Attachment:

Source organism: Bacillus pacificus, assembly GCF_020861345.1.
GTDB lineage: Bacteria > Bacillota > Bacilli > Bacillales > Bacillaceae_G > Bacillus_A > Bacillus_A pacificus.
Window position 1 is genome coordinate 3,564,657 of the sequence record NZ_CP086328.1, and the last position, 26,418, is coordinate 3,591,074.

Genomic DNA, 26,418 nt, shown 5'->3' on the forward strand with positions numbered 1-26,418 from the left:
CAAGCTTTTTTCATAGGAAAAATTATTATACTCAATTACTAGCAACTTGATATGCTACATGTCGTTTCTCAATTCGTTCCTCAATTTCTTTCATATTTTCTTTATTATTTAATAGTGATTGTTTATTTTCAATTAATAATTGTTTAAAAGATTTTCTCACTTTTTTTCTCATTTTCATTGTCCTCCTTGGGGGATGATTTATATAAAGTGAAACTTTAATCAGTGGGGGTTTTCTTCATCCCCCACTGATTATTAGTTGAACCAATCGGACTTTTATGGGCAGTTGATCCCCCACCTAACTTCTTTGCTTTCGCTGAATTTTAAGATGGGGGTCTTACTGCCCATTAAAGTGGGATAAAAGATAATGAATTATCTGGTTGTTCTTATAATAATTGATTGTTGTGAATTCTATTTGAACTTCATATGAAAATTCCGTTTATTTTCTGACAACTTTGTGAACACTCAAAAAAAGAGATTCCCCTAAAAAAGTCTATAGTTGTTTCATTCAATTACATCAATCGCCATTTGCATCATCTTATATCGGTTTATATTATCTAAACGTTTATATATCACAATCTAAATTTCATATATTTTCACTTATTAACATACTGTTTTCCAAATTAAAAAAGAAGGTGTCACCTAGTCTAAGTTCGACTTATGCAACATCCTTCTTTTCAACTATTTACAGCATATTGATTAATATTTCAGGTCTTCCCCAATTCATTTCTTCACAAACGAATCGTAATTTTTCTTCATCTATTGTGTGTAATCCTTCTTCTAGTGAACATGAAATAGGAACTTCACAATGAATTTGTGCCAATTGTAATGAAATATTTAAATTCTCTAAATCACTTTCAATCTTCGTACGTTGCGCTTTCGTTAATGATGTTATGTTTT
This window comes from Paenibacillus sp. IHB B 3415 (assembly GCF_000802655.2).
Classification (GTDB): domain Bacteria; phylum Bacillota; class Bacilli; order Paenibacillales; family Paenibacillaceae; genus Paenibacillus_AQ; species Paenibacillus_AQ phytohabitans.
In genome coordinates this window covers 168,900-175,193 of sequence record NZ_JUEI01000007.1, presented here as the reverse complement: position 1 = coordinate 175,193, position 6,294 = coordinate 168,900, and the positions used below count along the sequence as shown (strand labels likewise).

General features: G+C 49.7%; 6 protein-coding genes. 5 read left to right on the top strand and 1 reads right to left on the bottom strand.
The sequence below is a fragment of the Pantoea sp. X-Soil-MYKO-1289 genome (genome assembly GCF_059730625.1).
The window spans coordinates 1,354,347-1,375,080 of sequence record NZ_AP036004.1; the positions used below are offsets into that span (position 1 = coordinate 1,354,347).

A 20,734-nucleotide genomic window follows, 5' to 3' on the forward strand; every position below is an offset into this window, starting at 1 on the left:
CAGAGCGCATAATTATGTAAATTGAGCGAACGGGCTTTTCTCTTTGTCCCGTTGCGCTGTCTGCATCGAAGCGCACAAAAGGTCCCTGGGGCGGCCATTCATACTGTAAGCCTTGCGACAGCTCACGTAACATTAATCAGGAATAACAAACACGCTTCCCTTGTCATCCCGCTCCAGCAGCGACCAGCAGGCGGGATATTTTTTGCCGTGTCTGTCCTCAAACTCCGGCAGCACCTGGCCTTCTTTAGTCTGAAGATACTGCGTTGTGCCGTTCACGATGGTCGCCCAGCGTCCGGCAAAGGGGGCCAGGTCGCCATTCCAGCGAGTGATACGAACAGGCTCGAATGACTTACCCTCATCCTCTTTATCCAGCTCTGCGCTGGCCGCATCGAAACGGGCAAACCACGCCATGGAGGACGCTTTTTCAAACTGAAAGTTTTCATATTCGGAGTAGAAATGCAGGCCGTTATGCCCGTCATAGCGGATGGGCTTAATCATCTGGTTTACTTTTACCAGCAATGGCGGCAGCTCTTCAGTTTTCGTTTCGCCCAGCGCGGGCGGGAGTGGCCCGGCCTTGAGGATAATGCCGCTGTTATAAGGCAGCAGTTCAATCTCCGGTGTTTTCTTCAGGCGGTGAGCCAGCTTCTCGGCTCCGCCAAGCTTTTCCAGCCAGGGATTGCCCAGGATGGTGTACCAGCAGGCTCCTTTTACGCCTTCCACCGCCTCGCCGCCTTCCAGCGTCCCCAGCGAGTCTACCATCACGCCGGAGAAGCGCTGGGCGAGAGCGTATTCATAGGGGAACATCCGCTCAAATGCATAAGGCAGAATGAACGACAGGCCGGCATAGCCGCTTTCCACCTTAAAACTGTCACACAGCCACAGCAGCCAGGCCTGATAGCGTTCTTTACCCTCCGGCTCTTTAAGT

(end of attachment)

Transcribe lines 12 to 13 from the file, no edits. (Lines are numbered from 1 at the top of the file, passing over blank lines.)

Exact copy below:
A 20,734-nucleotide genomic window follows, 5' to 3' on the forward strand; every position below is an offset into this window, starting at 1 on the left:
CAGAGCGCATAATTATGTAAATTGAGCGAACGGGCTTTTCTCTTTGTCCCGTTGCGCTGTCTGCATCGAAGCGCACAAAAGGTCCCTGGGGCGGCCATTCATACTGTAAGCCTTGCGACAGCTCACGTAACATTAATCAGGAATAACAAACACGCTTCCCTTGTCATCCCGCTCCAGCAGCGACCAGCAGGCGGGATATTTTTTGCCGTGTCTGTCCTCAAACTCCGGCAGCACCTGGCCTTCTTTAGTCTGAAGATACTGCGTTGTGCCGTTCACGATGGTCGCCCAGCGTCCGGCAAAGGGGGCCAGGTCGCCATTCCAGCGAGTGATACGAACAGGCTCGAATGACTTACCCTCATCCTCTTTATCCAGCTCTGCGCTGGCCGCATCGAAACGGGCAAACCACGCCATGGAGGACGCTTTTTCAAACTGAAAGTTTTCATATTCGGAGTAGAAATGCAGGCCGTTATGCCCGTCATAGCGGATGGGCTTAATCATCTGGTTTACTTTTACCAGCAATGGCGGCAGCTCTTCAGTTTTCGTTTCGCCCAGCGCGGGCGGGAGTGGCCCGGCCTTGAGGATAATGCCGCTGTTATAAGGCAGCAGTTCAATCTCCGGTGTTTTCTTCAGGCGGTGAGCCAGCTTCTCGGCTCCGCCAAGCTTTTCCAGCCAGGGATTGCCCAGGATGGTGTACCAGCAGGCTCCTTTTACGCCTTCCACCGCCTCGCCGCCTTCCAGCGTCCCCAGCGAGTCTACCATCACGCCGGAGAAGCGCTGGGCGAGAGCGTATTCATAGGGGAACATCCGCTCAAATGCATAAGGCAGAATGAACGACAGGCCGGCATAGCCGCTTTCCACCTTAAAACTGTCACACAGCCACAGCAGCCAGGCCTGATAGCGTTCTTTACCCTCCGGCTCTTTAAGT